Ross Fails to Diversify His Sound With ‘Mastermind’

Smiley face

For South Florida-based rapper Rick Ross, living in excess-and telling everybody about it-is a high priority. The confident, arrogant, and sometimes offensive musician grunted his way to the top of the game by rapping about his multiple Maybachs and his past drug-dealing experiences, and otherwise flaunting his absurd amount of wealth. On his sixth studio album, Mastermind, Ross delivers a product fans have grown to expect: a well-produced, star-studded compilation record that falls short of being the masterpiece its title suggests it might be.

On the record’s third track, “Drug Dealers Dream,” Ross lets the listeners know just how enormous his fortune is as the song begins with an automated voice announcing his “$92,153,158.28” checking account balance. In typical Ross manner, the references to his riches are seemingly infinite. On the second song “Rich is Gangsta,” Ross boasts about giving fellow Maybach Music Group rapper Wale a $44,000 Cartier watch as a welcoming gift to the label, and explains a similar gift of a Range Rover to Meek Mill-another member of MMG-in the following lyric. If it is not already overtly apparent, Ross is rich, and he’s not afraid to talk about it.

Over the past year, Ross has been met with broad disapproval, catalyzing great controversy through his lyrics. Last March, Ross was featured in Atlanta rapper Rocko’s hit single “U.O.E.N.O.”-Ross’ lyrics on the track were met by a heavy storm of criticism. He raps, “Put Molly all in her champagne, she ain’t even know it / I took her home and I enjoyed that, she ain’t even know it.” Rozay’s explicit and repugnant rape reference was rightfully received terribly, resulting in his biggest sponsor, Reebok, withdrawing its endorsement.

Despite criticisms of his past lyrics, Ross unleashes another scandalous lyric on “Blk & Wht,” the 11th track of the collective. “Trayvon Martin, I’m never missin’ my target,” the former correction officer raps. By completely ignoring the consequences of his previous mistakes, Ross solidifies his image of arrogance and lets his listeners know that he simply doesn’t care.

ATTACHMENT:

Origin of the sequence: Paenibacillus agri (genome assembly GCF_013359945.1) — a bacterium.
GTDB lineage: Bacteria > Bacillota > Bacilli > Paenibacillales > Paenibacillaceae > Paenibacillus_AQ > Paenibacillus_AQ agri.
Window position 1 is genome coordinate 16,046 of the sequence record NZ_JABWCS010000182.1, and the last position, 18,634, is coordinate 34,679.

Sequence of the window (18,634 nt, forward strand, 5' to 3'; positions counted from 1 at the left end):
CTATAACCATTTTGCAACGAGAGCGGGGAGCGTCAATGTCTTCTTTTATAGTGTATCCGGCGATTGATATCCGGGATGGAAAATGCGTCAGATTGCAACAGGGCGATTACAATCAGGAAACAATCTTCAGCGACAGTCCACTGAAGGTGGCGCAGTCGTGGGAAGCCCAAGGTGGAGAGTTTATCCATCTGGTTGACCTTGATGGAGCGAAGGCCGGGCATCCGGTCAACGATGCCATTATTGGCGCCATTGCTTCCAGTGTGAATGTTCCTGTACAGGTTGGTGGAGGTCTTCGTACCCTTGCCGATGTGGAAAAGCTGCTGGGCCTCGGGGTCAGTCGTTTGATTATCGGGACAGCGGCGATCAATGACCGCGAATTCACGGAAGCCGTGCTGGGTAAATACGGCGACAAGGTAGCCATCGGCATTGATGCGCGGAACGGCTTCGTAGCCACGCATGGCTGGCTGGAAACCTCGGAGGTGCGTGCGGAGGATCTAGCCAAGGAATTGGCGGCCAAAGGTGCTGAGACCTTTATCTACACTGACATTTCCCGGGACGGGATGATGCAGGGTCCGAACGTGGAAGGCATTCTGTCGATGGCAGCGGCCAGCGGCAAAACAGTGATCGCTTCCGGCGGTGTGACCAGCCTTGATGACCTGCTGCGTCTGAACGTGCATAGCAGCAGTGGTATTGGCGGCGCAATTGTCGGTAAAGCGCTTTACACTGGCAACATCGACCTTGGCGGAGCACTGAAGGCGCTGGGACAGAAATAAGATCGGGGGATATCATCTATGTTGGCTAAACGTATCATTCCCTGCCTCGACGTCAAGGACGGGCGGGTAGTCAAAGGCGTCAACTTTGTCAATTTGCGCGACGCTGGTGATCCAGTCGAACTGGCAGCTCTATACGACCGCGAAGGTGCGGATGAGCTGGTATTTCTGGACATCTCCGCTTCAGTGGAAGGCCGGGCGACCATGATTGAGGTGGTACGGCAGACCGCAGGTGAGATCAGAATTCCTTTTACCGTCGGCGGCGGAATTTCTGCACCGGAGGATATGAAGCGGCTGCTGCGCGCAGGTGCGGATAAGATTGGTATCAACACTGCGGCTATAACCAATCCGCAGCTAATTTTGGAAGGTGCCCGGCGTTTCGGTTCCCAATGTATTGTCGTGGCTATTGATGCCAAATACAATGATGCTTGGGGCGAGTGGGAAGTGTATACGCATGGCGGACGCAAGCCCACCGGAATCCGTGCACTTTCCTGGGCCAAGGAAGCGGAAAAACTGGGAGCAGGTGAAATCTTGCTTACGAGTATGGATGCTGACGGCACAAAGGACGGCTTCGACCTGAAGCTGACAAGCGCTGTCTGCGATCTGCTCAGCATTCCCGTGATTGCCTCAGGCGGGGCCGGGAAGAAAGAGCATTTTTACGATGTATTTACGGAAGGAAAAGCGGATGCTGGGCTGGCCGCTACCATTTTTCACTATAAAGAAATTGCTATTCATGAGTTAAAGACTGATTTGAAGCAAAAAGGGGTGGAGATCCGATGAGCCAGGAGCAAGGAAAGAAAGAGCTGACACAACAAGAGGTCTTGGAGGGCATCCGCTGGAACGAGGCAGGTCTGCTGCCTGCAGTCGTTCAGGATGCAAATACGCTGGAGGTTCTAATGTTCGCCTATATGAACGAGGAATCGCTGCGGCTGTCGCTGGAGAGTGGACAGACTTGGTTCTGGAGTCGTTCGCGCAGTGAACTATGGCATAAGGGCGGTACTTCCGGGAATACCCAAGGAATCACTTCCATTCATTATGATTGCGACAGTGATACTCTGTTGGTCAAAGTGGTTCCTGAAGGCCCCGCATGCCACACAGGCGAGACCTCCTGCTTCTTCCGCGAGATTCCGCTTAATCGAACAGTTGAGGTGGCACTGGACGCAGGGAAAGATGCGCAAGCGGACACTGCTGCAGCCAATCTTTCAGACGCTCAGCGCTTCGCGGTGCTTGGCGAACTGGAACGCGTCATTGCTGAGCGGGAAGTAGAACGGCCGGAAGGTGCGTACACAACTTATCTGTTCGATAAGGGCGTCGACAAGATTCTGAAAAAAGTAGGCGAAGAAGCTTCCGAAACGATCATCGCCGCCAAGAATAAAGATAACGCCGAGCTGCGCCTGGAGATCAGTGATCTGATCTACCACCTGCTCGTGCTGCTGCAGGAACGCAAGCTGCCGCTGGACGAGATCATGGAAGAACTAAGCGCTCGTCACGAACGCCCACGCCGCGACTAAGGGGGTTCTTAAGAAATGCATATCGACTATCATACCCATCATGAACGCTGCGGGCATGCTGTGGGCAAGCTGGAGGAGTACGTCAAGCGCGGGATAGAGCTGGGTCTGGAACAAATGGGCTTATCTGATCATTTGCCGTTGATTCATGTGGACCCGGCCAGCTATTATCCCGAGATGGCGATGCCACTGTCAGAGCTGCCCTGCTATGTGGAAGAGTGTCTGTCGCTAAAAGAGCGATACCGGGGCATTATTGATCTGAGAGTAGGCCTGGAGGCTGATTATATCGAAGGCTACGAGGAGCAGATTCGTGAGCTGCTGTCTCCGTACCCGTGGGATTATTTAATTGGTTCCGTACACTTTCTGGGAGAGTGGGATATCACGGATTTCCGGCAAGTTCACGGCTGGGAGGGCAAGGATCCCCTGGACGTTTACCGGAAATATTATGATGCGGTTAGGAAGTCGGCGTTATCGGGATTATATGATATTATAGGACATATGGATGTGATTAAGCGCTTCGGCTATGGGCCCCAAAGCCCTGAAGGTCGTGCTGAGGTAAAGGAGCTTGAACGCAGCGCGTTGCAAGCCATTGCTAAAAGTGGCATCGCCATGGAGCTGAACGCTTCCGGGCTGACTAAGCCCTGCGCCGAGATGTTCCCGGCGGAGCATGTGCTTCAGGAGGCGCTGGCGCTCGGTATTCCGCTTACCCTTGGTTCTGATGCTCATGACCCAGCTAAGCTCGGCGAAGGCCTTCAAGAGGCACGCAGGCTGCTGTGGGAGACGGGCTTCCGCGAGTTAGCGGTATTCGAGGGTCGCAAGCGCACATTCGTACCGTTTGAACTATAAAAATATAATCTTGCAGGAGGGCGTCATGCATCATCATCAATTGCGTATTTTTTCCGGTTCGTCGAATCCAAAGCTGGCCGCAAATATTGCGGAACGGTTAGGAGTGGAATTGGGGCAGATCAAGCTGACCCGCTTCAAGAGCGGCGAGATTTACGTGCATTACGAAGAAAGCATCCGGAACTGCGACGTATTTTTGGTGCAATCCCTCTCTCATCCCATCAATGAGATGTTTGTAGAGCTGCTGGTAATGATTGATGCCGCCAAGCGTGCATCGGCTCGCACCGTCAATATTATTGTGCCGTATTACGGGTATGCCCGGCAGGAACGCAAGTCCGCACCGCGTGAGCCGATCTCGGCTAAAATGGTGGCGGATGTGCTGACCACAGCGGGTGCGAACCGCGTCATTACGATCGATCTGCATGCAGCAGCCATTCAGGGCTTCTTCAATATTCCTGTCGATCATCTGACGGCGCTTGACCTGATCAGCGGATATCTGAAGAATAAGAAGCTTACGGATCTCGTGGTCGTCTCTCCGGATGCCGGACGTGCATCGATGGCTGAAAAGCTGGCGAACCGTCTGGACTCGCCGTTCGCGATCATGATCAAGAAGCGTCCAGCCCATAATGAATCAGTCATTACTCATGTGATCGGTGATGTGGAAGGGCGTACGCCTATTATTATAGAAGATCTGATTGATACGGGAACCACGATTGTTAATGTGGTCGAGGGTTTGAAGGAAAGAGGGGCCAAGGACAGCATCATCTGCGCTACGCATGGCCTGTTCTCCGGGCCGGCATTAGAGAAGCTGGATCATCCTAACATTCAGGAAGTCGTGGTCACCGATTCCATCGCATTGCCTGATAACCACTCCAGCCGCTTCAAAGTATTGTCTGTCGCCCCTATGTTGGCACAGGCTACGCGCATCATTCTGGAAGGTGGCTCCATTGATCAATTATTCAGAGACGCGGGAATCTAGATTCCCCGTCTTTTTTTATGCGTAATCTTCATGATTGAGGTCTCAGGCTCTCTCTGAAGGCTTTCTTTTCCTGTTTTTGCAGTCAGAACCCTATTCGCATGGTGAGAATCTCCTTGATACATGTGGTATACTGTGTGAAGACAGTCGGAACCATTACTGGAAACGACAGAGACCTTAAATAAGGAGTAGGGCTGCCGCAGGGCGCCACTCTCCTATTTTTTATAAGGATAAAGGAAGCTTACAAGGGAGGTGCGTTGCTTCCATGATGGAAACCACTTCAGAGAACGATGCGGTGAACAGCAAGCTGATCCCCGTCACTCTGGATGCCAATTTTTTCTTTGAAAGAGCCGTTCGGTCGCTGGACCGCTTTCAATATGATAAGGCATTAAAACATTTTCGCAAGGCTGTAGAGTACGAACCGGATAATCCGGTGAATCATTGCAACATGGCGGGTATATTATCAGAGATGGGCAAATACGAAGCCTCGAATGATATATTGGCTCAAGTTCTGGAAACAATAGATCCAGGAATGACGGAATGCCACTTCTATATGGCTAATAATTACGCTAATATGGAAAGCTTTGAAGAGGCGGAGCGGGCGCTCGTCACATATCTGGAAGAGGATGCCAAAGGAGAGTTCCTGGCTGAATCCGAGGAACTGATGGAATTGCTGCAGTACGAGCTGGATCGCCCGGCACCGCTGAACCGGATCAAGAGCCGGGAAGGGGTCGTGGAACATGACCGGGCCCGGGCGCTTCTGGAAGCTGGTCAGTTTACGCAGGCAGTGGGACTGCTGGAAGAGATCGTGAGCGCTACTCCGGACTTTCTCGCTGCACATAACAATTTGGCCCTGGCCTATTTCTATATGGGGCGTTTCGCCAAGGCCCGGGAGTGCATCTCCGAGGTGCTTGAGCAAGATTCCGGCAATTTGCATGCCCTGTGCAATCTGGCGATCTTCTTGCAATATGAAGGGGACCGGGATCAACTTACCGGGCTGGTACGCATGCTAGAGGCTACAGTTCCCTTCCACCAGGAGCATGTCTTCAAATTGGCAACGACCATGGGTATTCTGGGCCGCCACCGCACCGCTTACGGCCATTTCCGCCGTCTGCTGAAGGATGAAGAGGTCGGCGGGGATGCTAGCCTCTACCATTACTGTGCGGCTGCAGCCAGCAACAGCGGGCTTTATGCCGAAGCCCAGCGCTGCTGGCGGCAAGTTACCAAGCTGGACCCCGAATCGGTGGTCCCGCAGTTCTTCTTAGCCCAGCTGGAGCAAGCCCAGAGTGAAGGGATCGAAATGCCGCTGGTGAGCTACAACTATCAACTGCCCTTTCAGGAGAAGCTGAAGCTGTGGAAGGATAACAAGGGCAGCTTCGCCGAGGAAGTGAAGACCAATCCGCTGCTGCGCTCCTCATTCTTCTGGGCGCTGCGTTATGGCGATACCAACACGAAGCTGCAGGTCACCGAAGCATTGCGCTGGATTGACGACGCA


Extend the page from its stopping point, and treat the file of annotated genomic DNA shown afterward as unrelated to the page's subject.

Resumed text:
Along with the controversial lyrics and boastful rhymes, Mastermind offers a set of very enjoyable songs. With featured artists including The Weeknd, Kanye West, Meek Mill, Jeezy, French Montana, Jay Z, Lil Wayne, and Big Sean, it is hard to go wrong. Jay Z teams up with Ross to create the song that generated much of the album’s hype, “The Devil is A Lie.” The aggressive beat complemented by striking bursts of horns build a perfect canvas for Jay and Ross to effectively make into a masterpiece.

While “The Devil is A Lie” does help the record along, the 14th track, “Sanctified,” is the true highlight of Mastermind. With Big Sean as the facilitator, a gorgeous chorus with striking lyrics launches the track, pairing hip-hop with the vocals of Betty Wright, a 60-year-old R&B singer-songwriter. Sean’s desires are made quite clear in the record’s chorus: “All I want’s a hundred million dollars and a bad b-h.” He also confesses, “That paper chasin’ it done turn me to a savage / God, I’ve been guilty, fornicatin’ from my status.” Kanye West follows with a powerful verse in which he addresses many of his fan’s pleas to return to the “old Kanye West.” He explains,  “when Ali turn up and be Ali / You can’t ever change that n-a back to Cassius,” referencing Muhammad Ali’s transformation from Cassius Clay, and using him as a metaphor for his own experience with change. Finally, Ross closes with a verse littered with clever punch lines and a proclamation of his future goals. Other notable tracks onMastermind include “In Vein,” “Thug Cry,” “Rich is Gangsta,” “What a Shame,” and “Paradise Lost.”

With his record Mastermind, Ross delivers a solid work strewn with hard-hitting beats and  extremely impressive features, yet as a whole, the project is repetitive. Mastermind is another Ross album that entertains and provides a number of great tracks, but lacks lyrical depth from “the boss” himself, and is missing variety from song to song. The album is enjoyable, but is far from the work of a mastermind.